Changes at the ECB

Dünya Executive - - REPORT - Steve Barrow, strateg st, Standard Bank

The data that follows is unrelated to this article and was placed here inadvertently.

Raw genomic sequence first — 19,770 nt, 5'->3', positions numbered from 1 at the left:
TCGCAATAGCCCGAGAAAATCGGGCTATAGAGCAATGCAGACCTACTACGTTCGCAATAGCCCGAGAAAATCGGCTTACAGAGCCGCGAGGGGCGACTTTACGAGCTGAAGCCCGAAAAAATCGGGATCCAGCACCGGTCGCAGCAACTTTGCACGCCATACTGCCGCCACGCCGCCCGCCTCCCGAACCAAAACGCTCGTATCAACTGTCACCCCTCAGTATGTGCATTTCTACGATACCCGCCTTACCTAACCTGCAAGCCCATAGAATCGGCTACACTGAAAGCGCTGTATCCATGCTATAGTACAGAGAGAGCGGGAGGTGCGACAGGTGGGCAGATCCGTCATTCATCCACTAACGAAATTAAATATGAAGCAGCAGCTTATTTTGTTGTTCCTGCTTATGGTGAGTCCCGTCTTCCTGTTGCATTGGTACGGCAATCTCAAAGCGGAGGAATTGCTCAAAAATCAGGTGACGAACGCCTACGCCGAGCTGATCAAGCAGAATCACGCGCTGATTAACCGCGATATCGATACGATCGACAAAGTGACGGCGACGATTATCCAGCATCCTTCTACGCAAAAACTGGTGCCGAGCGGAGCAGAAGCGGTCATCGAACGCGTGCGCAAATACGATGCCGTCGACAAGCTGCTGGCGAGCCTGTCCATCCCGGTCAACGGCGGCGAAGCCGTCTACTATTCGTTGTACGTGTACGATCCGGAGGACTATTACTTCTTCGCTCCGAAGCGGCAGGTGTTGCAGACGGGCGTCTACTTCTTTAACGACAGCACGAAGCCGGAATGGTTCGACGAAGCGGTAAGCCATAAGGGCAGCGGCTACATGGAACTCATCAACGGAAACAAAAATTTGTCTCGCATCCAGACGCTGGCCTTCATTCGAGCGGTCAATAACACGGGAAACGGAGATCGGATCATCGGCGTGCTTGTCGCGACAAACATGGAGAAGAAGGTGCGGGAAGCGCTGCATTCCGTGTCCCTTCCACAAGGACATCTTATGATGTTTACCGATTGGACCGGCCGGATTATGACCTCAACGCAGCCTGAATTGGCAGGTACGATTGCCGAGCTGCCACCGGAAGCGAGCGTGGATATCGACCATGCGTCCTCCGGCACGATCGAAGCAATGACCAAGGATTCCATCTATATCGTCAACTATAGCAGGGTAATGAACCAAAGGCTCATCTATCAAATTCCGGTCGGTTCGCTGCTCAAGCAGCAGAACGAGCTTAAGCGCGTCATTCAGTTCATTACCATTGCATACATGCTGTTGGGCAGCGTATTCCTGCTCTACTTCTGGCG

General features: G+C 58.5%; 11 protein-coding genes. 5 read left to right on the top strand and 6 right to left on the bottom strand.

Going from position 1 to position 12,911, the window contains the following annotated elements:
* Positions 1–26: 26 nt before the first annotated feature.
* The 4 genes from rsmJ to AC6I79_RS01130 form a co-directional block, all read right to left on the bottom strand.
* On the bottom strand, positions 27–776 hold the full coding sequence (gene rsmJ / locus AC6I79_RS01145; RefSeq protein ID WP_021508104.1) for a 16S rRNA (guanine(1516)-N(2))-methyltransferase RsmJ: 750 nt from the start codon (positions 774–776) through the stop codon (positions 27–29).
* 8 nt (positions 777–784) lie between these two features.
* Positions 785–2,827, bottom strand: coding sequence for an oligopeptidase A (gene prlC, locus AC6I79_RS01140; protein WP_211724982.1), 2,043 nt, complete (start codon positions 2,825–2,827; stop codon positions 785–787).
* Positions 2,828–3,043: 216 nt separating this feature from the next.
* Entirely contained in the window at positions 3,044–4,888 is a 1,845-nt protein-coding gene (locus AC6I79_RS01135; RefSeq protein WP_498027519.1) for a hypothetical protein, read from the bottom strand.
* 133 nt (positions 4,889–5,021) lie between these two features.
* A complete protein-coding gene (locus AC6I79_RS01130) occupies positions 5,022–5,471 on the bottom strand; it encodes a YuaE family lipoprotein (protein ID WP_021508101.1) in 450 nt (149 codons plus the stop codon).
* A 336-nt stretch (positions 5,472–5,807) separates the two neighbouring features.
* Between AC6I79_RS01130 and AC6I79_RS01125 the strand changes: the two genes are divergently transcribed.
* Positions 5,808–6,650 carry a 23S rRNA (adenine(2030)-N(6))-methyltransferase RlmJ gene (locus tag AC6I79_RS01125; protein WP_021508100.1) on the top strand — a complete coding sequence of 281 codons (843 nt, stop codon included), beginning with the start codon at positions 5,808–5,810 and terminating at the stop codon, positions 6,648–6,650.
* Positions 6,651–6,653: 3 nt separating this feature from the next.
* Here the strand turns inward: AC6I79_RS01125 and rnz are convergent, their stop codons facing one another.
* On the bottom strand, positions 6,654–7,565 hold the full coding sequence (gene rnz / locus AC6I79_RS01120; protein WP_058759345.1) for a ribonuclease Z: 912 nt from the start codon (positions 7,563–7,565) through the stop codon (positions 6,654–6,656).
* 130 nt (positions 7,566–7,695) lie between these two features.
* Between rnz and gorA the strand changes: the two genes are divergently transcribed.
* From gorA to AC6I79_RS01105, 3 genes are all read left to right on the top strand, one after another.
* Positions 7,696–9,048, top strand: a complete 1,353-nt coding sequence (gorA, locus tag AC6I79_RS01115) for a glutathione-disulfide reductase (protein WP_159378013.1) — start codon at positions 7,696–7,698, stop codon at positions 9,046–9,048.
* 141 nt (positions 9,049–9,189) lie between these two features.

Eurogroup finance ministers will launch the process to find a successor to ECB Vice President Vitor Constancio, who leaves at the end of May. The favourite for Constancio’s job is Spanish Economy Minister Luis de Guindos. Will European markets be bothered about Constancio’s replacemen­t? We think it will. The context in which it is of importance relates to the geographic­al distributi­on of key ECB positions along with the issue of just whose ‘turn’ it is to head up the central bank. If the position of vice president goes to a Spaniard it will arguably do two things: first, it makes it hard to believe that the president’s seat can be filled by somebody else from the Southern euro zone countries. Secondly, with a northern euro zone president seemingly likely to be chosen and, with the French and Dutch already having had a turn at the presidency, we suspect that Germany stands in pole position to be given the ECB’s reins in close to 18 months’ time. There are two points to be made here: The market will be full of speculatio­n this year as to the likely victor in the presidenti­al race with this speculatio­n only likely to intensify once the vice president is chosen in. Such speculatio­n could lift yields and the euro this year. The appointmen­t of a new president also coincides with the time at which the market seems to think the ECB will be starting to lift rates. (January 19)

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